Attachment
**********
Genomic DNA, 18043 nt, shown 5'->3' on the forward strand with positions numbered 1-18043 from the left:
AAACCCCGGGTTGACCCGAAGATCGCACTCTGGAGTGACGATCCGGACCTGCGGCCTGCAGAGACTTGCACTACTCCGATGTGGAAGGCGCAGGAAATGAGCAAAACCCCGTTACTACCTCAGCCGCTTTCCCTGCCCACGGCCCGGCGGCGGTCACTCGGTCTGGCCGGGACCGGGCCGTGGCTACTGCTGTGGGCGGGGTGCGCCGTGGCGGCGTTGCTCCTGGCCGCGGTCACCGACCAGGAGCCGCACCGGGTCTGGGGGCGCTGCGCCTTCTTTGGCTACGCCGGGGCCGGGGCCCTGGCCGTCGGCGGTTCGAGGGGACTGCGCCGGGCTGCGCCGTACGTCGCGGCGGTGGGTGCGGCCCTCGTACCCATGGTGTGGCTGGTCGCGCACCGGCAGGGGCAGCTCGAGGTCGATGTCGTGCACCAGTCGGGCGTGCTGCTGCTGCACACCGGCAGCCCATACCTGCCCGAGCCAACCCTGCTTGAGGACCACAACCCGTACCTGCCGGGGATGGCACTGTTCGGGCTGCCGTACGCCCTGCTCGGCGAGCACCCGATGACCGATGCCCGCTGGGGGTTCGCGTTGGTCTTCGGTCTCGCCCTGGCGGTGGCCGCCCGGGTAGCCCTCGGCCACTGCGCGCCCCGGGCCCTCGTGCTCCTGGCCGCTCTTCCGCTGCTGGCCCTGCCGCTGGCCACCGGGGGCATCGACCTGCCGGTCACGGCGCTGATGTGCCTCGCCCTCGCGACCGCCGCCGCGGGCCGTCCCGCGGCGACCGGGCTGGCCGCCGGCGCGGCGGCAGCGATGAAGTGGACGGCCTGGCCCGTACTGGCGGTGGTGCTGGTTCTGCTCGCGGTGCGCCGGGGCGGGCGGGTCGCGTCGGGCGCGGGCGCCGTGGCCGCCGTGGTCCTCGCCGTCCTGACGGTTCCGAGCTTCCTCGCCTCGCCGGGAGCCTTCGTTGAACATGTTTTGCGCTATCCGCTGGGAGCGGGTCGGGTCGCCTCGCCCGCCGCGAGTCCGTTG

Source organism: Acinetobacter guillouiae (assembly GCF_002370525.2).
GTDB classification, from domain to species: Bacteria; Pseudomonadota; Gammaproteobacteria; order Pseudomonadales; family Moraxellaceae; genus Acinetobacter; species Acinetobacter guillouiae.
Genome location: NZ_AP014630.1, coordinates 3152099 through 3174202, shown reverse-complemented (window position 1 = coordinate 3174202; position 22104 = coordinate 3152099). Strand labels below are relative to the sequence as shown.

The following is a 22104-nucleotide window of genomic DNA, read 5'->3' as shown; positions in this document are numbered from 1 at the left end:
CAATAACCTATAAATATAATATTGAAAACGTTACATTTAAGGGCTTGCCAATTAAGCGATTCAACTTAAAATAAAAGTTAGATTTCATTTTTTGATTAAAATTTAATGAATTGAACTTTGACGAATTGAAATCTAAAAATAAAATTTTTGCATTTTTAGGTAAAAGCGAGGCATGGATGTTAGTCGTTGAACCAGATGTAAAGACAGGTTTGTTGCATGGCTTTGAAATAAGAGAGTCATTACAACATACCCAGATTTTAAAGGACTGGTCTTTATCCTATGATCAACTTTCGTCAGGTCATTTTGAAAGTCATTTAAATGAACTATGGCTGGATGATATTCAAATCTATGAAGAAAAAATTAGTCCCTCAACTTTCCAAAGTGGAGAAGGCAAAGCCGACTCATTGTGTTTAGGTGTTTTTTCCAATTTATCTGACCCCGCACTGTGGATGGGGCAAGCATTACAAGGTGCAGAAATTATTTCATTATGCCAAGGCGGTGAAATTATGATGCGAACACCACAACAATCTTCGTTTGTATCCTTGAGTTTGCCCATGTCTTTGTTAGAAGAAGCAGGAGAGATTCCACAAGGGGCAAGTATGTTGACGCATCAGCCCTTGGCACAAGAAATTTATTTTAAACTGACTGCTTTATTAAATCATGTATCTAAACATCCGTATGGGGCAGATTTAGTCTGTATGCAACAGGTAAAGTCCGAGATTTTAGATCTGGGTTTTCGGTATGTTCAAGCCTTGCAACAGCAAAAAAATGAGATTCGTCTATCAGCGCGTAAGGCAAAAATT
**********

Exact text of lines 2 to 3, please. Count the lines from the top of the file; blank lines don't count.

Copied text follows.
AAACCCCGGGTTGACCCGAAGATCGCACTCTGGAGTGACGATCCGGACCTGCGGCCTGCAGAGACTTGCACTACTCCGATGTGGAAGGCGCAGGAAATGAGCAAAACCCCGTTACTACCTCAGCCGCTTTCCCTGCCCACGGCCCGGCGGCGGTCACTCGGTCTGGCCGGGACCGGGCCGTGGCTACTGCTGTGGGCGGGGTGCGCCGTGGCGGCGTTGCTCCTGGCCGCGGTCACCGACCAGGAGCCGCACCGGGTCTGGGGGCGCTGCGCCTTCTTTGGCTACGCCGGGGCCGGGGCCCTGGCCGTCGGCGGTTCGAGGGGACTGCGCCGGGCTGCGCCGTACGTCGCGGCGGTGGGTGCGGCCCTCGTACCCATGGTGTGGCTGGTCGCGCACCGGCAGGGGCAGCTCGAGGTCGATGTCGTGCACCAGTCGGGCGTGCTGCTGCTGCACACCGGCAGCCCATACCTGCCCGAGCCAACCCTGCTTGAGGACCACAACCCGTACCTGCCGGGGATGGCACTGTTCGGGCTGCCGTACGCCCTGCTCGGCGAGCACCCGATGACCGATGCCCGCTGGGGGTTCGCGTTGGTCTTCGGTCTCGCCCTGGCGGTGGCCGCCCGGGTAGCCCTCGGCCACTGCGCGCCCCGGGCCCTCGTGCTCCTGGCCGCTCTTCCGCTGCTGGCCCTGCCGCTGGCCACCGGGGGCATCGACCTGCCGGTCACGGCGCTGATGTGCCTCGCCCTCGCGACCGCCGCCGCGGGCCGTCCCGCGGCGACCGGGCTGGCCGCCGGCGCGGCGGCAGCGATGAAGTGGACGGCCTGGCCCGTACTGGCGGTGGTGCTGGTTCTGCTCGCGGTGCGCCGGGGCGGGCGGGTCGCGTCGGGCGCGGGCGCCGTGGCCGCCGTGGTCCTCGCCGTCCTGACGGTTCCGAGCTTCCTCGCCTCGCCGGGAGCCTTCGTTGAACATGTTTTGCGCTATCCGCTGGGAGCGGGTCGGGTCGCCTCGCCCGCCGCGAGTCCGTTG

Source organism: Acinetobacter guillouiae (assembly GCF_002370525.2).